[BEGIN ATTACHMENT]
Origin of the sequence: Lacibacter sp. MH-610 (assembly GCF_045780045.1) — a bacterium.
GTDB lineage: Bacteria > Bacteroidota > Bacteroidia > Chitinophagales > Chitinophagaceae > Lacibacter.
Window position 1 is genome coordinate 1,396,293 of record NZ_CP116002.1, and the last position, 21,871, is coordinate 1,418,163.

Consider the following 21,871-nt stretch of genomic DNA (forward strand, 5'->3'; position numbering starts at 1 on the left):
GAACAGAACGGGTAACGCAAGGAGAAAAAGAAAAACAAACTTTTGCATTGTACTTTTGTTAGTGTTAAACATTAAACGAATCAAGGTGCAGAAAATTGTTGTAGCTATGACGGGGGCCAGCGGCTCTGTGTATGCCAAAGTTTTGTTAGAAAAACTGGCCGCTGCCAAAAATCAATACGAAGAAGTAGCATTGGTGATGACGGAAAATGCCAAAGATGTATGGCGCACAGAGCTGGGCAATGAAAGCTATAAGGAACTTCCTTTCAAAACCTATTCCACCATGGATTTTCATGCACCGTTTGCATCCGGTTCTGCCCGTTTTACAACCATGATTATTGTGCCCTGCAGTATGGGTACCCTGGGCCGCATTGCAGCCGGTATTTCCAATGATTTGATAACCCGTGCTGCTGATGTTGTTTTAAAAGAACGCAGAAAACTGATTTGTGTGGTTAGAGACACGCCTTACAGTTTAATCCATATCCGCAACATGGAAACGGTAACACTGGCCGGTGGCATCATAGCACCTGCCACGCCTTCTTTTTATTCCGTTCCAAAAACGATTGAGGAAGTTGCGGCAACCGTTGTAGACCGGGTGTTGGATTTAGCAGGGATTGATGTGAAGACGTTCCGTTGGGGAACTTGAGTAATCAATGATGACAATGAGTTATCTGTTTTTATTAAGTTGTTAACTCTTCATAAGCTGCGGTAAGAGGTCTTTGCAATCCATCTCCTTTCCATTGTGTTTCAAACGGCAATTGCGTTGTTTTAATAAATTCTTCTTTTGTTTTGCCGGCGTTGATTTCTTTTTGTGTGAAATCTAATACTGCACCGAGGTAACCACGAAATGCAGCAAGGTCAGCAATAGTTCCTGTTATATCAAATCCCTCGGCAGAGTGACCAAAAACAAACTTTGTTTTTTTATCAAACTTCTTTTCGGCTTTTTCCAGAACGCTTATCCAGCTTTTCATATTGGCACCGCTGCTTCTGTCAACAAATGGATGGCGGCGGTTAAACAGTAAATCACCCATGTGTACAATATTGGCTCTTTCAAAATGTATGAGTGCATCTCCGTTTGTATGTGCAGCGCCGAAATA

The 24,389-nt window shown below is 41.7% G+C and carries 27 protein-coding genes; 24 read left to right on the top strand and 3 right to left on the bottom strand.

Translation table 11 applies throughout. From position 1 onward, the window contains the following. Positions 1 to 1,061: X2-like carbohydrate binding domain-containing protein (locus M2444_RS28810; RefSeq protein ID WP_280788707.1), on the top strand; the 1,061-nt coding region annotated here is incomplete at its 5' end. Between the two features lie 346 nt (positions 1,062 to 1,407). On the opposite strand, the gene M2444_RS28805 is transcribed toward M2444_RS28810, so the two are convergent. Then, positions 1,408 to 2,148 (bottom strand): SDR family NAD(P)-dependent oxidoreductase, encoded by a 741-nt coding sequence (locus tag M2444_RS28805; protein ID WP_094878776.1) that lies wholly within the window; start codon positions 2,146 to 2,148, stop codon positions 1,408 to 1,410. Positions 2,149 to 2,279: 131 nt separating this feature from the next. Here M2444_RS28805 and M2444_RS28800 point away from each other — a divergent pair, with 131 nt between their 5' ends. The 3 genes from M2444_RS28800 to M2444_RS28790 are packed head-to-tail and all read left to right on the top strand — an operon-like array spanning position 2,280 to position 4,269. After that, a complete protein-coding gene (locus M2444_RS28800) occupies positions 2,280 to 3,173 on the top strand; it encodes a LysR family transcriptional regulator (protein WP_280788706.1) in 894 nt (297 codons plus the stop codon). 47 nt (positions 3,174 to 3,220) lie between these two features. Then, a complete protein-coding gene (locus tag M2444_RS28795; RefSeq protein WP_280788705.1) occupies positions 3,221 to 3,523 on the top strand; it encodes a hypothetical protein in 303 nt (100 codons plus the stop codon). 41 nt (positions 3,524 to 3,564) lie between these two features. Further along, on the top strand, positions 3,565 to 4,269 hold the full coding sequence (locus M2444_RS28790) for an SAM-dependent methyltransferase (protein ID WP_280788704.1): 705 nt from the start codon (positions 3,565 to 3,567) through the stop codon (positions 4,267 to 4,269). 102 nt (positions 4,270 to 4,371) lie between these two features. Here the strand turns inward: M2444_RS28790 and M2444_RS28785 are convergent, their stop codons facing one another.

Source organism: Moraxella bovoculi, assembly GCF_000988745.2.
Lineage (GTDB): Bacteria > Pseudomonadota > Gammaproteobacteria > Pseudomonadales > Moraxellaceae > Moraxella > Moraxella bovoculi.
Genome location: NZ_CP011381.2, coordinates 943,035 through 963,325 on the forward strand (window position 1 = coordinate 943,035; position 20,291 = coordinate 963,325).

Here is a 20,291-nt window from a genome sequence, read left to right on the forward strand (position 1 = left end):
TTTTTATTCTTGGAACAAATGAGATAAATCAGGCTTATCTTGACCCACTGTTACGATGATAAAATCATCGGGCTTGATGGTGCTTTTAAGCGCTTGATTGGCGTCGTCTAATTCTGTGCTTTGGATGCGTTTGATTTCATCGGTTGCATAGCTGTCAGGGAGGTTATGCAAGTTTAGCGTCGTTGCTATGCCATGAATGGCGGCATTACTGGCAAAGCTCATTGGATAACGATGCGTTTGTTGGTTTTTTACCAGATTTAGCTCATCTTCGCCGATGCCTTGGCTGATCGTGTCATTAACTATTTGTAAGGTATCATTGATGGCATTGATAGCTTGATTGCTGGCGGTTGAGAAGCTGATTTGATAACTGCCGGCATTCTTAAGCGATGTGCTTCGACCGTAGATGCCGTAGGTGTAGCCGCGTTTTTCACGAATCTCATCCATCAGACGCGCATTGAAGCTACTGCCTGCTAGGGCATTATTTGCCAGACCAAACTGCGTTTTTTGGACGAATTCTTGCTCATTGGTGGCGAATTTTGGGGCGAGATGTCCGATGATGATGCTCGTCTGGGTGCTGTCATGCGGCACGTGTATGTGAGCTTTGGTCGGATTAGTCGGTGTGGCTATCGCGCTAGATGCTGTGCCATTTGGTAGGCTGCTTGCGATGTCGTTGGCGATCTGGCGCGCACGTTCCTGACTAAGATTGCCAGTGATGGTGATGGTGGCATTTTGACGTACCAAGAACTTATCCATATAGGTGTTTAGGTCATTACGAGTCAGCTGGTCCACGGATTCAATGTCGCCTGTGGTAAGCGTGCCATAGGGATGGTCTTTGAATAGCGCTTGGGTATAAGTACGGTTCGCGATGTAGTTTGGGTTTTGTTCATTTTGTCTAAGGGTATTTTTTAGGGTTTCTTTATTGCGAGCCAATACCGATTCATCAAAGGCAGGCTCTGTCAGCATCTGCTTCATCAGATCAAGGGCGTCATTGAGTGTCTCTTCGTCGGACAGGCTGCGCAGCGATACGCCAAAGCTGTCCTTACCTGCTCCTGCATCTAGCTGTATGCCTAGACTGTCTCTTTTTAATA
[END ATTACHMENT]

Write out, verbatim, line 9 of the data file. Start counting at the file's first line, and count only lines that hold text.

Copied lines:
Lineage (GTDB): Bacteria > Pseudomonadota > Gammaproteobacteria > Pseudomonadales > Moraxellaceae > Moraxella > Moraxella bovoculi.